Got a Quarter?

This article originally appeared at deafprofessional.net.

If you’re in Milwaukee and see a deaf guy trying to get money out of a pay phone, don’t feel sorry for him. It’s only John Fletcher making a living.

Fletcher, 37, is the owner and president of Northlink of Wisconsin. “We basically monitor, repair, collect and maintain pay phone routes in Milwaukee and Northern Ilinois,” he explains. “That includes pay phones on streets, at malls, factories, and the penal system.”

Fletcher founded Northlink after returning from three years at the Rochester Institute of Technology in New York. “My father has always been self-employed and motivated, so that rubbed off on me. When I came back from New York, I went with my father to his job, where he was selling long distance plans to small business owners. One of my father’s friends was unhappy with the service of a pay phone provider that was on his store property, and asked us to put a phone there.”

Fletcher and his father, unfamiliar with how to do this, researched the possibility of owning pay phones and learned about the industry. They then invested in six phones and equipment for the first six months. “The company started small, and I was working at the Target distribution center for Target stores in Wisconsin and Illinois,” he remembers. “I worked ten-hour days building my company. We moved a few phones around, learned from our mistakes and then grew and grew.”

Today, Northlink owns over 250 public pay phones, along with managing 400 pay phones for three companies based in Milwaukee, Ohio and New York. In addition, Fletcher is a service technician for AT&T. “AT&T owns the right to be the telephone dial-tone provider for the Kenosha County jails. The phones are coinless and only take collect calls from inmates at the jails, so I service the hardware should anything happen, like a broken handset or things like that,” says Fletcher, who uses a hearing aid to listen for dial tones and other sounds. “I also service the computer system of these phones because they’re monitored. It’s an interesting job, needless to say.”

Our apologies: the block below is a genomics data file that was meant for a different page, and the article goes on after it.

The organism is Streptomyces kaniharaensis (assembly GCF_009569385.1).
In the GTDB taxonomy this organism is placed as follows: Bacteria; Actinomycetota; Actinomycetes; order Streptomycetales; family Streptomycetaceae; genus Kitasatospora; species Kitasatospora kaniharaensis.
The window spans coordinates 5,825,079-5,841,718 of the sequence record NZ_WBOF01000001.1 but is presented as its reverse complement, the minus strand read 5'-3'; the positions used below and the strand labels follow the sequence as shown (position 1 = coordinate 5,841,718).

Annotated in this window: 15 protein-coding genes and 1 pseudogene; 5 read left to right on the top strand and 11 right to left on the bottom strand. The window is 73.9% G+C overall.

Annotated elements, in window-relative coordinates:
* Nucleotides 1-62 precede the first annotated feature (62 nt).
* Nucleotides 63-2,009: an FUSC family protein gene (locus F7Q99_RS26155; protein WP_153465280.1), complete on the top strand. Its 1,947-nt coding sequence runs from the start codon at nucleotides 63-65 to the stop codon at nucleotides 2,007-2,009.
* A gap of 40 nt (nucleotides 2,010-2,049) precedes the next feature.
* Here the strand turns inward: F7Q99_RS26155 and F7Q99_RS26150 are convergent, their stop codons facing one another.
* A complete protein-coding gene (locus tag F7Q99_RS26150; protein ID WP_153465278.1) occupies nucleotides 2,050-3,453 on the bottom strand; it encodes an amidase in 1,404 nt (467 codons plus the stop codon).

Northlink also owns all 20 payphones at Miller Park Stadium, which houses the Milwaukee Brewers. “I installed them all when the stadium was under construction,” Fletcher says proudly. “That’s just one way we make revenue, which is in a number of ways. For instance, for every long distance call made from one of my pay phones, we receive payments from the long-distance company. We also are paid per phone by the company we manage phones for.”

Fletcher continues to work with his father, who is the vice president of the company and handles administrative work. “I love the freedom of being on the road to work, when, how and where I want,” says Fletcher, who drives anywhere between Milwaukee and Joliet, Ill. – a distance of over 100 miles one way. “At times I have to do big projects like installation of phones or wiring. These jobs require part-time workers, and I have always hired deaf workers because they are the best, work hard and don’t talk too much like hearing people. Although I’m kidding about the talking too much part, deaf people are definitely very hard workers.”

That’s not to say that Northlink’s growth has been without challenges. “The biggest challenges are in getting up and making things happen,” Fletcher says thoughtfully. “You know, this is a cliché but if you snooze, you lose. My job is a sales job, so I have to continuously go out looking for location and opportunity.”

Fletcher is also honest about the demands of being self-employed. “Self-employment hours are 25 hours a day and eight days a week. Like I said, you snooze, you lose. You are never finished, and if you do finish your job, find something else to add to your company.”

He’s gained some wisdom on the realities of being a company owner. “If you’re a deaf person wanting to do this work, you have to never be put down. You can do anything, and if you need assistance, it’s out there. Don’t be afraid to ask, research, question and proceed. Pessimism or discouragement isn’t worth it. There’s not a reason in the world that you cannot do what you want.”

Fletcher has no plans of changing careers any time soon. “I plan to stay with this form of work for as long as I can. I see and have no reason to ever stop this kind of job. Besides, I love the feeling of empowering yourself to greatness, and I get that feeling through this job.”

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